"There are countless horrible things happening all over the world and horrible people prospering, but we must never allow them to disturb our equanimity or deflect us from our sacred duty to sabotage and annoy them whenever possible." -Auberon Waugh
Before retirement I liked to pick up boxes of Cuban cigars at the duty free shops in the Middle East. It wasn't long ago that I found that the best Cuban cigars are either exported or reserved for the nomenklatura (or whatever the word is in Spanish). The cigars available on the streets of Havana are decidedly second rate.P.J. O'Rourke got it right when he wrote that you cannot get good Chinese takeout in Beijing, and cigars are rationed in Havana and that tells you all you need to know about Communism.
I found that the best Cuban cigars are either exported or reserved for the nomenklatura.That's a fact. Communism eventually ruins everything, and it even managed to ruin, or seriously damage, Cuba's reputation of being the home of the world's best cigars. Castro, always on the scout for sources of hard currency revenues, lowered the standards so that he could sell more cigars, but the quality became so erratic, that Zino Davidoff, a Swiss company that markets premium cigars under its own name, stopped using Cuban tobacco and shifted to Central American and Dominican leaf. I haven't had a Cuban cigar in years, but the best ones I ever smoked came from England and Canada (decades ago).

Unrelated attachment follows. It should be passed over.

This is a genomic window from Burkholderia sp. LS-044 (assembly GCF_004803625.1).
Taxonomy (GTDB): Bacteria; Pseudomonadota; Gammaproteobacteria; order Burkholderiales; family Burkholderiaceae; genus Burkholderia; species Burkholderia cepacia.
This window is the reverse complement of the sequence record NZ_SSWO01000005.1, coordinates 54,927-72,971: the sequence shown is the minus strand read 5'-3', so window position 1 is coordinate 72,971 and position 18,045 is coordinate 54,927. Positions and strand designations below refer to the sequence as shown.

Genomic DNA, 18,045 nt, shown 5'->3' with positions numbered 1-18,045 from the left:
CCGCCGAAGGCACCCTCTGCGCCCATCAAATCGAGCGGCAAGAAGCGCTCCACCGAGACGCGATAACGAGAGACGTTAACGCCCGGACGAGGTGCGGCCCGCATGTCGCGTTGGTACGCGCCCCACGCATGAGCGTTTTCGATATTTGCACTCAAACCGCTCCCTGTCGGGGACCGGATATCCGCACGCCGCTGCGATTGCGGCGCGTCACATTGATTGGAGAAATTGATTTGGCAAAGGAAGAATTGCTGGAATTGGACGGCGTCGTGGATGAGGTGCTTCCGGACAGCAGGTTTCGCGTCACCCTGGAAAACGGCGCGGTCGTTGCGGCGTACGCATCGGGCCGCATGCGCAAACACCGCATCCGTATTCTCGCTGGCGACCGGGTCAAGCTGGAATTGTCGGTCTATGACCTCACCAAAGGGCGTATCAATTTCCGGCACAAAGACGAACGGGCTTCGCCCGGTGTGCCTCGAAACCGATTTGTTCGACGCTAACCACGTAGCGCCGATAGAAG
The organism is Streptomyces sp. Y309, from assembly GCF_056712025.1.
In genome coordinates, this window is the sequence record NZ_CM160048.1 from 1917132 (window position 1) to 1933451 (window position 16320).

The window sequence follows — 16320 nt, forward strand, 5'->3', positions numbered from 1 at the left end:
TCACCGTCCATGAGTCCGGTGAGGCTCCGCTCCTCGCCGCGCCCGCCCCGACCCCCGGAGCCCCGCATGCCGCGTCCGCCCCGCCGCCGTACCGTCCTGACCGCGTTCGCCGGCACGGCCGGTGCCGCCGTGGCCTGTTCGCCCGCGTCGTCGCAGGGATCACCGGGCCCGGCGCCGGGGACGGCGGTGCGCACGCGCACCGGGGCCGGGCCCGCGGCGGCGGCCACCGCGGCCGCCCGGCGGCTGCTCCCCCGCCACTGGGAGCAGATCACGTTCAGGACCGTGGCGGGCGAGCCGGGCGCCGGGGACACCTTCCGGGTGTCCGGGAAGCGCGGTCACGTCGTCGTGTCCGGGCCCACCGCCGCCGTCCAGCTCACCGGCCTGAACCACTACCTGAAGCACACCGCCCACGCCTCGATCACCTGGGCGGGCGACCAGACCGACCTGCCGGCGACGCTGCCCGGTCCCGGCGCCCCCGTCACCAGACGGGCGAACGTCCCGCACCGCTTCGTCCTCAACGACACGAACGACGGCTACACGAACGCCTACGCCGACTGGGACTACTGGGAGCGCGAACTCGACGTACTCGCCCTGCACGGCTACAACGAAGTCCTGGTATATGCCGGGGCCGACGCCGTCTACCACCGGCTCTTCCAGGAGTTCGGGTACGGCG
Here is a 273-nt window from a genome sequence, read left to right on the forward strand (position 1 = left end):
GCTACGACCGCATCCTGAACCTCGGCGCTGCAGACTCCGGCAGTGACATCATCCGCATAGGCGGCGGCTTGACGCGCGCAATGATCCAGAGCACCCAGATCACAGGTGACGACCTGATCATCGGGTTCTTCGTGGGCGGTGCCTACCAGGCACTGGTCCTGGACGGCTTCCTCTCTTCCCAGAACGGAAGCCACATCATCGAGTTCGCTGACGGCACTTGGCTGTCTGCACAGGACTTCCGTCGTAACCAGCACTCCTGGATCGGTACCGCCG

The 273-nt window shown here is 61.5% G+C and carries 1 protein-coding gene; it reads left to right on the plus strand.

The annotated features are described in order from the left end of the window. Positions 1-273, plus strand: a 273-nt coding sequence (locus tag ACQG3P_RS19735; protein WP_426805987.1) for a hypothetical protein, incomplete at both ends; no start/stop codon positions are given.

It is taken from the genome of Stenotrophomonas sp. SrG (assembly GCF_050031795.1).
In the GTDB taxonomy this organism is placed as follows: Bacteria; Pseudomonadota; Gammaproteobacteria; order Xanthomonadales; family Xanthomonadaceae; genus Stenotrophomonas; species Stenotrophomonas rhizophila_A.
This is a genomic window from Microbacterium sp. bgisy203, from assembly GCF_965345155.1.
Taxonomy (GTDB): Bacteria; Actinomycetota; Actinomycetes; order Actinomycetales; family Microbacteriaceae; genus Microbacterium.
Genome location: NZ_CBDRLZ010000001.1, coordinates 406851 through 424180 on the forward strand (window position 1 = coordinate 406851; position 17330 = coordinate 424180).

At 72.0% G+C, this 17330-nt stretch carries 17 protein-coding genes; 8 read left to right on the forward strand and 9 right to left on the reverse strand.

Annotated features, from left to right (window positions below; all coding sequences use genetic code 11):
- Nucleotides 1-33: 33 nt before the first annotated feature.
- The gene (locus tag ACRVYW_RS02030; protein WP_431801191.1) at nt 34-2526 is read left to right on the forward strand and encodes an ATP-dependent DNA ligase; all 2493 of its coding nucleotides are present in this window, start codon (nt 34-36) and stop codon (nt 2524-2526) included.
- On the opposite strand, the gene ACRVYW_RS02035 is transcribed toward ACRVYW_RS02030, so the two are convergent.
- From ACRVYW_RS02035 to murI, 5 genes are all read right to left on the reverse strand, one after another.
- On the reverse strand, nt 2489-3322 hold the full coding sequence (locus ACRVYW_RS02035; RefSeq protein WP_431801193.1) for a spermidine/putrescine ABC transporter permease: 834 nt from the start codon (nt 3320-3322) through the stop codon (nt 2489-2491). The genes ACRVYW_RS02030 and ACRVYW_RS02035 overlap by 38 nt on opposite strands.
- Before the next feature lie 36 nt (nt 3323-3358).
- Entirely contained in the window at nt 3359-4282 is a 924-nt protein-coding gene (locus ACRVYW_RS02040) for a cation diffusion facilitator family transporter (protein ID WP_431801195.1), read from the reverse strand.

Kinda of off topic because this inquisitive mind wants to know. What happens to the leftover leaf pieces after a cigar is crafted?
A cigar store owner once gave me a lesson about the decline of Cuban cigars. The communists' agricultural policies ruined the tobacco fields. The owners and producers who could fled the country, took their seed, and set up shop in the Dominican Republic. The labor force that processed the tobacco and rolled the cigars lost all incentive to produce a quality product. The accumulated knowledge and materials that once made Cubans the best is no longer there and won't be recreated any time soon.
That's right. My favorite cigars (back when I smoked cigars) were manufactured in Honduras: Hoyo de Monterrey (particularly the Excalibur). The family that started the Honduran operation was originally from Cuba and fled the communists. In fact, there are several cigar brands that compete under the same name - Romeo y Julieta, Partagas, quite a few others - some made in Cuba, some in Honduras, the Dominican, Republic, Nicaragua - under completely different ownership.
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